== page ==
Forum 2016 - Infrastructure Space - Detroit (Ruby Press)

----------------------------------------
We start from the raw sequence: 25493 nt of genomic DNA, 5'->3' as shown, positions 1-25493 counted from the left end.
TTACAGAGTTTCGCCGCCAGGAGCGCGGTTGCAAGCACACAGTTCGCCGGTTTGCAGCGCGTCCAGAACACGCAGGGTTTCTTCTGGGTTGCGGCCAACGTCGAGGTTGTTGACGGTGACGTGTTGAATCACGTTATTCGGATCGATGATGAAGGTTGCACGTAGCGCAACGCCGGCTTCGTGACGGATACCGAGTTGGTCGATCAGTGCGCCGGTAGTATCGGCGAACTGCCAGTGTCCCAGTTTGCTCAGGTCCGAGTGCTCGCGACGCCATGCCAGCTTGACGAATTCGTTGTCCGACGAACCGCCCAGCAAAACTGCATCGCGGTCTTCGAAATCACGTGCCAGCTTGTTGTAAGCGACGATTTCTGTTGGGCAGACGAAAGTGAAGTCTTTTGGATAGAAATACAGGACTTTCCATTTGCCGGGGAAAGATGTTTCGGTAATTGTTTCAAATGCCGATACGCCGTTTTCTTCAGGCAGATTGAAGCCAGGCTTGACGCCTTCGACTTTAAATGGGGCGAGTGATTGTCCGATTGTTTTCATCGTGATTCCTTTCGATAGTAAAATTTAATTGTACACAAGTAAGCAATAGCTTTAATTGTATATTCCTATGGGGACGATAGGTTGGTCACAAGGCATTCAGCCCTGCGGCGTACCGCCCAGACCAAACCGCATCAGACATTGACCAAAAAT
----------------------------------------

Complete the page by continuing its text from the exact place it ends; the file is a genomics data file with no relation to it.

307 306 address such challenges? Beyond the very visible problem of a lack of “big infrastructure,” there is also a range of less discernible sociopolitical issues, most explicitly revealed by the fact that large portions of populations in places such as these are living in slum condi- tions. While the term “slum” per se is a problematic one, it nonetheless stands for a lack, not only of infrastructure as it’s normally understood, but most importantly a lack of infrastructure fostering common well-being—a lack of schools, housing, medical clinics, communal institutions, and so on, not to mention a lack of the transportation network connecting them. When talking about infrastructure at such a large scale, one must ack- nowledge its effects on social agency in general and individuals in particu- lar—for example, a father taking his two children to school on his bicycle in Bogotá. As straightforward as this ex- ample might be, it nevertheless points to the role that infrastructure can play when trying to improve social condi- tions. Important in this discussion is the relationship between infrastructure and social equity. One way of measu- ring social equity is access to educa- tion. It is a well-accepted fact that if children do not get education early on in life, in a safe environment and in close proximity to their home, they lose out on the benefits that a society might be able to offer. Discussing transport as a means to access education is a proxy for talking about social integrati- on. If one takes education levels of the population in different parts of the city, the quality of education utterly corre- lates with the availability of and ac- cessibility to transit facilities, whether a subway, bus rapid transit system, or bicycle network. In other words, the better the infrastructure, the higher the educational levels. It is fundamental to remember that decisions made about whether to invest in one form of public transport over another have an impact on the way our children and grand- children are educated. The critical relationships between those different aspects have been understood by successive mayors of Bogotá, who introduced a bus transit system as well as a network of bicycle paths in their city, placing bus stops close to bicycle lanes, which can be used by parents to take their children to school. Infra- structure in this case positively affects Fig. 1: Infrastructure has a profound effect on the lives of the increasing number of urban dwellers across the globe, as evidenced by the success of the ciclovías in Bogotá, which have not only reduced commuting times and pollution levels, but have also positively affected the quality of life of individuals and families. Exploring the physical and political impacts of infrastructure on urban life necessitates a different way of thin- king about design as a form of political action in order to effectively solve the problem of using economic means in a positive, inclusive, and equitable way. To pursue such an agenda requires a twofold perspective—on the one hand, a big-picture approach vis-à-vis infra- structure and, on the other, the par- ticular view of affected individuals on the ground. One of the most important things in contemporary discourses concer- ning infrastructure is that academics and practitioners have broadened their view, not exclusively addressing sewers, transportation systems, wa- ter distribution networks, or social institutions as isolated components, but asking how they actually inter- connect . This shift of perspective is particularly important when looking at those parts of the world that are currently urbanizing at an unprece- dented rate, requiring more and more investment in infrastructure in the years to come. Statistics back this up. When it comes to urbanization, the cities that are growing faster— much faster than those we typically think of in China or Latin America—are me- tropolitan regions such as those of Nairobi, Lagos, Kinshasa, Kabul, and Addis Ababa. These agglomerations, at least today, are located in regions of the world with societies marked by relatively low levels of income and energy consumption. What are the appropriate models to follow and what are their consequences when trying to When planning infrastructure at a large scale it can be easy to lose sight of its effects upon the individuals who actually use it, as well as its capacity to act as a multiplier of social equity. Joining up the dots between the data, density and development, Ricky Burdett explains how policy choices have emboldened infrastructure’s social impact in Bogotá and London— and could do so elsewhere. There is a tendency to be negative when it comes to talking about infra- structure. Though I had originally titled my essay “Infrastructures of Inequality,” I would like instead to take a positive approach and focus on infrastructure’s capacity to foster social integrati- on. When one thinks of the negative aspects that are often associated with infrastructure, one should not forget that there is a flip side. Whereas infra- structural systems always benefit those who have access to them, one could also invest in infrastructure in order to improve existing conditions and modes of operation—to do things better and with better results. This is what we should be most interested in learning. Infrastructures of Equality Versus Inequality Ricky Burdett When planning infrastructure at a large scale it can be easy to lose sight of its effects upon the individuals who actually use it, as well as its capacity to act as a multiplier of social equity. Joining up the dots between the data, density and development, Ricky Burdett explains how policy choices have emboldened infrastructure’s social impact in Bogotá and London— and could do so lsewhere.

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